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4131 PM Wed Dec'l 6. Russia is an European State. I 7. This is clearly demonstrated by the following Observations: The Alterations which Peter the Great undertook in Russia succeeded with the greater Ease, because the Manners, which prevailed at that Time, and had been introduced amongst us by a Mixture of different Nations, and the Conquest of foreign Territories, were quite unsuitable to the Climate. Peter the First, by introducing the Manners and Customs of Europe among the European People in his Dominions, found at that Time such Means as even he himself was not sanguine enough to expect... I 9. The Sovereign is absolute; for there is no other Authority but that which centers in his single Person, that can act with a Vigour proportionate to the Extent of such a vast Dominion. I 10. The Extent of the Dominion requires an absolute Power to be vested in that Person who rules over it. It is expedient so to be, that the quick Dispatch of Affairs, sent from distant Parts, might make ample Amends for the Delay occasioned by the great Distance of the Places. I 11. Every other Form of Government whatsoever would not only have been prejudicial to Russia, but would even have proved its entire Ruin. I 12. Another Reason is: That it is better to be subject to the Laws under one Master, than to be subservient to many. I 13. What is the true End of Monarchy? Not to deprive People of their natural Liberty; but to correct their Actions, in order to attain the supreme Good. I 14. The Form of Government, therefore, which best attains this End, and at the same Time sets less Bounds than others to natural Liberty, is that which coincides with the Views and Purposes of rational Creatures, and answers the End, upon which we ought to fix a steadfast Eye in the Regulations of civil Polity. I 15. The Intention and the End of Monarchy, is the Glory of the Citizens, of the State, and of the Sovereign. I 16. But, from this Glory, a Sense of Liberty arises in a People governed by a Monarch; which may produce in these States as much Energy in transacting the most important Affairs, and may contribute as much to the Happiness of the Subjects, as even leerty Itself.... I 33. The Laws ought to be so framed, as to secure the Safety of every Citizen as much as possible. I 34. The Equality of the Citizens consists in this; that they should all be subject to the same Laws. I 35. This Equality requires Institutions so well adapted, as to prevent the Rich from oppressing those who are so wealthy as themW Employments entrusted to them as Magistrates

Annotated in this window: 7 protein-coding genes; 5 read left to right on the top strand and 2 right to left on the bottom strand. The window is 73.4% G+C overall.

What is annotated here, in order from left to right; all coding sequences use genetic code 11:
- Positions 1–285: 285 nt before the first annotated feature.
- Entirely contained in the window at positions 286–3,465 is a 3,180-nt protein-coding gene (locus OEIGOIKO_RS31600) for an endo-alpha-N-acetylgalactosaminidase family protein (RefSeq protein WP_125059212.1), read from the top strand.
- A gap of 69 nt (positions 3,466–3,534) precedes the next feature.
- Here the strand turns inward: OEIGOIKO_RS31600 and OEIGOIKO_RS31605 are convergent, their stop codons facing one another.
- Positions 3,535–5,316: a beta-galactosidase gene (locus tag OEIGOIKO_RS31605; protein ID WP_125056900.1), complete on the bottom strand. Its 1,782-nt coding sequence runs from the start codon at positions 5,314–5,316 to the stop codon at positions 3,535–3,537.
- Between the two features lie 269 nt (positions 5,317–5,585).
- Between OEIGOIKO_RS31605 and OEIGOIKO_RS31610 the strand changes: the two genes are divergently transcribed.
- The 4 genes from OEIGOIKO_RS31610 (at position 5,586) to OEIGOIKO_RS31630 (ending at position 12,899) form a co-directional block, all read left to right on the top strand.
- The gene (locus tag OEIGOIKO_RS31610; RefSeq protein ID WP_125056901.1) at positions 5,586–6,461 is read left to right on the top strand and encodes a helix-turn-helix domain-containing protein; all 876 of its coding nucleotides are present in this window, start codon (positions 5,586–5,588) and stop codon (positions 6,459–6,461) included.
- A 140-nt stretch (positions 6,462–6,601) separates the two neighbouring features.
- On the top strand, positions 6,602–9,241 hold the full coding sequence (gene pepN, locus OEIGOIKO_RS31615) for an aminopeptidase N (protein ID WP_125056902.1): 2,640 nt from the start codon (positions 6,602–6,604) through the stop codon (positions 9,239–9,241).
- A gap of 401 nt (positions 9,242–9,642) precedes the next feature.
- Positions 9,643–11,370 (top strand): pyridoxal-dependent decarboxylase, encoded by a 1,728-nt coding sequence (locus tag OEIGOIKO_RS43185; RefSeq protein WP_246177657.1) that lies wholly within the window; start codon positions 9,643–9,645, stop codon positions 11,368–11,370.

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4:31 PM Wed Dec'l I 34. The Equality of the Citizens consists in this; that they should all be subject to the same Laws. - 35. Thls Equallty requlres lnstltutlons so well adapted, as to prevent the Rich from oppresslng those who are not so wealthy as themselves, and converting all the Charges and Employments entrusted to them as Magistrates only, to their own private Emolument.... Analyze the Evidence I 37. In a State or Assemblage of People that live together in a Community, where there are Laws, Liberty can only consist in doing that which every One ought to do, and not to be constrained to do that which One ought not to do. 38. A Man ought to form in his own Mind an exact and clear Idea of what Liberty is. Liberty is the Right of doing whatsoever the Laws allow: And if any one Citizen could do what the Laws forbid, there would be no more Liberty; because others would have an equal Power of doing the same. - 39. The political Liberty of a Citizen is the Peace of Mind arising from the Consciousness, that every Individual enjoys his peculiar Safety; and in order that the People might attain this Liberty, the Laws ought to be so framed, that no one Citizen should stand in Fear of another; but that all of them should stand in Fear of the same Laws.... 180. That Law, therefore, is highly beneficial to the Community where it is established, which ordains that every Man shall be judged by his Peers and Equals. For when the Fate of a Citizen is in Question, all Prejudices arising from the Difference of Rank or Fortune should be stifled; because they ought to have no Influence between the Judges and the Parties accused. - 194. (1.) No Man ought to be looked upon as guilty, before he has received his judicial Sentence; nor can the Laws deprive him of their Protection, before it is proved that he has forfeited all Right to it. What Right therefore can Power give to any to inflict Punishment upon a Citizen at a Time, when it is yet dubious, whether he is Innocent or guilty? - 250. A Society of Citizens, as well as everything else, requires a certain fixed Order: There ought to be some to govern, and others to obey. - 251. And this is the Origin of every Kind of Subjection; which feels itself more or less alleviated, in Proportion to the Situation of the Subjects. - 252. And, consequently, as the Law of Nature commands Us to take as much Care, as lies in Our Power, of the Prosperity of all the People; we are obliged to alleviate the Situation of the Subjects, as much as sound Reason will permit. - 253. And therefore, to shun all Occasions of reducing People to a State of Slavery, except the utmost Necessity should inevitably oblige us to do it; in that Case, it ought not to be done for our own Benefit; but for the Interest of the State: Yet even that Case is extremely uncommon. - 254. Of whatever Kind Subjection may be, the civil Laws ought to guard, on the one Hand, against the Abuse of Slavery, and, on the other, against the Dangers which may arise from it.